Fun.CQRS is a Scala library for building CQRS/ES application. It provides the basic blocks to build event driven aggregates with Event Sourcing.
Fun.CQRS provides a out-of-the-box
AkkaBackend and a
InMemoryBackend for testing. However, it's designed as such that other backend implementations are possible. For instance, an alternative Akka backend based on Eventuate, a Slick backend or RxScala backend could be implementated and plugged in easily.
When using the
AkkaBackend, Aggregates are immutable classes (case class) that live inside an
Actor. You don't have to deal much with Akka and it's powerful abstractions, instead you concentrate in modeling your aggregate behavior and its protocol (
Events). However you still need a minimal understanding of how Akka works and how to configure Akka Persistence to use your persistence plugin of choice.
That said, in Fun.CQRS, Aggregates are NOT Actors. The Actor System is used as a middleware to manage the aggregates, hold them in-memory, store events, recover aggregate state and generate read models through Event Projections
As we progress with the v1.0.0 we update the migration guide.
Please, make sure you follow all the instructions and broadly test your migrated project before using it with production data.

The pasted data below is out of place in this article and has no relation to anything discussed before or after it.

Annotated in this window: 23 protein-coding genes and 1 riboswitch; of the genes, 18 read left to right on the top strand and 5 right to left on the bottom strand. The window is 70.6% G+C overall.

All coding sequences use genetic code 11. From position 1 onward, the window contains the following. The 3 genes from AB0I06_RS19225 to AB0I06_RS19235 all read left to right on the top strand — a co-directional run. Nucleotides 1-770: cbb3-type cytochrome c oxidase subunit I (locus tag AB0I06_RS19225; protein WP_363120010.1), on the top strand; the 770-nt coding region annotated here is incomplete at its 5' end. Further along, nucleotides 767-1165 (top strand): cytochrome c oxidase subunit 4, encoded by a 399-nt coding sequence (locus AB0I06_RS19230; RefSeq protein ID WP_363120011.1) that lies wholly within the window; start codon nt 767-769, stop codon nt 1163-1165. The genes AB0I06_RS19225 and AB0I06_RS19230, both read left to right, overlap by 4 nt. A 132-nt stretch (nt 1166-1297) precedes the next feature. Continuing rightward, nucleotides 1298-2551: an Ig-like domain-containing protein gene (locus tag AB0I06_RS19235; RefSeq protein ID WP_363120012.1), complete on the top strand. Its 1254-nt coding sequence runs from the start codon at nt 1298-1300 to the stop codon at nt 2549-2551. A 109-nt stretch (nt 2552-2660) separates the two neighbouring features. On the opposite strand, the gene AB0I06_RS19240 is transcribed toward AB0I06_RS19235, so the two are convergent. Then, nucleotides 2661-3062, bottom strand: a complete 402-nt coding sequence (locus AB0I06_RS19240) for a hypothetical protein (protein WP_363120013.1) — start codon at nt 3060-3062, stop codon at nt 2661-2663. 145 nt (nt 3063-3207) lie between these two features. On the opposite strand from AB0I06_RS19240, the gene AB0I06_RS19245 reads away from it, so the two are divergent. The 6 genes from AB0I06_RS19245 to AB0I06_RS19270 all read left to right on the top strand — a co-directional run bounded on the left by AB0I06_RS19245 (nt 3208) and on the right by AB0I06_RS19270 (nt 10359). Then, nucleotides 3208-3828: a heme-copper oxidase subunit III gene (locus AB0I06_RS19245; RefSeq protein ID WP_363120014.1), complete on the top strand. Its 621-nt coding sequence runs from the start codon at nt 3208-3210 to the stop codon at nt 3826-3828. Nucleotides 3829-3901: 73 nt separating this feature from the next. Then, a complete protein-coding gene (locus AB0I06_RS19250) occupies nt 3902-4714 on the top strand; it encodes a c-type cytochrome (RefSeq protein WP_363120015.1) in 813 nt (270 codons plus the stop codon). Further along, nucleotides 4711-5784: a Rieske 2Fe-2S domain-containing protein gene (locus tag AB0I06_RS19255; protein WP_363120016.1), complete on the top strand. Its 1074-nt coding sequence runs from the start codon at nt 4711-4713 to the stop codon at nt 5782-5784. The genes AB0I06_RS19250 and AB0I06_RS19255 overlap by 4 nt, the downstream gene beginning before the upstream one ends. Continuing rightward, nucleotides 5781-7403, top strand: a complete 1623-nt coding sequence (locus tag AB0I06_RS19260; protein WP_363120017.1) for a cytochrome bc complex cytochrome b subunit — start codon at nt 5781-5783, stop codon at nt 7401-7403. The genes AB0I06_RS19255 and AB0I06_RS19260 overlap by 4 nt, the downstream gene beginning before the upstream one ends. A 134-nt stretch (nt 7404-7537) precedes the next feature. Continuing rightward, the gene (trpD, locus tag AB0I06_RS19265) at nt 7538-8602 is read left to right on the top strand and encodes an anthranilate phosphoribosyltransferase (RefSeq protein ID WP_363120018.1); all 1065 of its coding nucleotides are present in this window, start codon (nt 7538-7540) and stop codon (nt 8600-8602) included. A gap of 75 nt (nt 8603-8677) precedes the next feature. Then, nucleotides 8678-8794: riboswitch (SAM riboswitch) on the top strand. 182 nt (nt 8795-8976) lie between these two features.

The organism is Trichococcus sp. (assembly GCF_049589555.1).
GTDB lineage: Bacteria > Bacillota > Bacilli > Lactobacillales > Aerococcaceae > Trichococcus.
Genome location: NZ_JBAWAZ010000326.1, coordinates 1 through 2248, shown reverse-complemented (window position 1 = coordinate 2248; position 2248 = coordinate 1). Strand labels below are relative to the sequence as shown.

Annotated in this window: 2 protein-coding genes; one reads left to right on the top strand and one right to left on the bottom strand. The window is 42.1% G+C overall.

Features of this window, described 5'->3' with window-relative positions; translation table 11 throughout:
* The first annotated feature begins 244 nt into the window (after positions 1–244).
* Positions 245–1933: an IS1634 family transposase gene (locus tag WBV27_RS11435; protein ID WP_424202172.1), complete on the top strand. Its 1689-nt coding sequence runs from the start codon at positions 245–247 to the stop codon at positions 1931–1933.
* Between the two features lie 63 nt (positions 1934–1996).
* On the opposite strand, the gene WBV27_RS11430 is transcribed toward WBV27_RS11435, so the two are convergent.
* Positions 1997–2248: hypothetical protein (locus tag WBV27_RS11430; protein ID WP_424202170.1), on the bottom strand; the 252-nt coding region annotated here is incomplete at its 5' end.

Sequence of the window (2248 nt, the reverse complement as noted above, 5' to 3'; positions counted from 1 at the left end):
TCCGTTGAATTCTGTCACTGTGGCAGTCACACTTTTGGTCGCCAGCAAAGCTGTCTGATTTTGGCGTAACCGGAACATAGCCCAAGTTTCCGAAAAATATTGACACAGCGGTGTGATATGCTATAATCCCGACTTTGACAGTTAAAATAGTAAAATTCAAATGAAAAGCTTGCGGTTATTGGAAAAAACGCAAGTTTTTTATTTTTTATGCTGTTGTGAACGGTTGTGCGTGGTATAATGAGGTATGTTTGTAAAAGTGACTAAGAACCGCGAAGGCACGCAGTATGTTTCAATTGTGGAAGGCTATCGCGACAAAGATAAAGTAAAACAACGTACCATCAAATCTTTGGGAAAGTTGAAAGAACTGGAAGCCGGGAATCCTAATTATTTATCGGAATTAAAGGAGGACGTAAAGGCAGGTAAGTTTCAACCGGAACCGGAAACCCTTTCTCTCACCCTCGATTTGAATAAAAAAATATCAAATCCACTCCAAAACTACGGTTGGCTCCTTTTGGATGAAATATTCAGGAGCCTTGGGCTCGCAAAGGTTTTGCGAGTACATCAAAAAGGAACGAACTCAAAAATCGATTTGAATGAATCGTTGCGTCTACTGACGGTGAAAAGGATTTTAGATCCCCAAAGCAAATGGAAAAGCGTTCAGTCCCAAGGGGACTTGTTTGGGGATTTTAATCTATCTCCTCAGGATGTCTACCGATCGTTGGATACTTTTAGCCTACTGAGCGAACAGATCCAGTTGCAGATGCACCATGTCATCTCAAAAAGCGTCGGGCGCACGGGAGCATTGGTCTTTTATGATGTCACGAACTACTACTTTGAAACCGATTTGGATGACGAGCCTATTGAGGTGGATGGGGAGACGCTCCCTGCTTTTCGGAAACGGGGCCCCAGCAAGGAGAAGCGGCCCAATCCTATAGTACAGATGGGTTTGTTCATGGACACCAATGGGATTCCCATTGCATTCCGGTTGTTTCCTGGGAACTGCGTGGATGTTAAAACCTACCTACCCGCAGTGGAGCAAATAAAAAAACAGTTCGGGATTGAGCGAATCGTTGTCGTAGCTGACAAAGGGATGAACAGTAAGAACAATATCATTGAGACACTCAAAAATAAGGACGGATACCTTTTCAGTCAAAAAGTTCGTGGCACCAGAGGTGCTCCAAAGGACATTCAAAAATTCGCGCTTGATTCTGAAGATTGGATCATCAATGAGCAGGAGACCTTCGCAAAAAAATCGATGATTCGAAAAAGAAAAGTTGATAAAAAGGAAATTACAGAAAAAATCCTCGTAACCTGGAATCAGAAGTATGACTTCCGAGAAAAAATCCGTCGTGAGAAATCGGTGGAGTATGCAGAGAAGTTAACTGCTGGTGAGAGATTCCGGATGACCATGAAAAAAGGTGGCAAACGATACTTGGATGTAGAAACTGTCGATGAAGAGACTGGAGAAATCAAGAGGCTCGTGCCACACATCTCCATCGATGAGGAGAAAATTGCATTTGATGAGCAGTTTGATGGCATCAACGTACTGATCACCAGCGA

The artifacts are published to Sonatype Repository. Simply add the following to your build.sbt.
libraryDependencies += "org.funcqrs" %% "fun-cqrs-akka" % "1.0.3"
If you want to hack Fun.CQRS and develop your own backend, you can import only the core module. The core module does NOT include the Akka Backend.
libraryDependencies += "org.funcqrs" %% "fun-cqrs-core" % "1.0.3"
There is a sample application under fun-cqrs/samples/raffle (up-to-date).
You can also watch these two videos to better understand the philosophy behind Fun.CQRS.
Devoxx 2015 (2h45m)
Scala Exchange 2015 (45m)
Note that this two presentations contains code that have been refactored in the mean time. However, you will get a good picture of the available features by watching the videos.
Contributions via GitHub pull requests are gladly accepted from their original author. Along with any pull requests, please state that the contribution is your original work and that you license the work to the project under the project's open source license. Whether or not you state this explicitly, by submitting any copyrighted material via pull request, email, or other means you agree to license the material under the project's open source license and warrant that you have the legal authority to do so.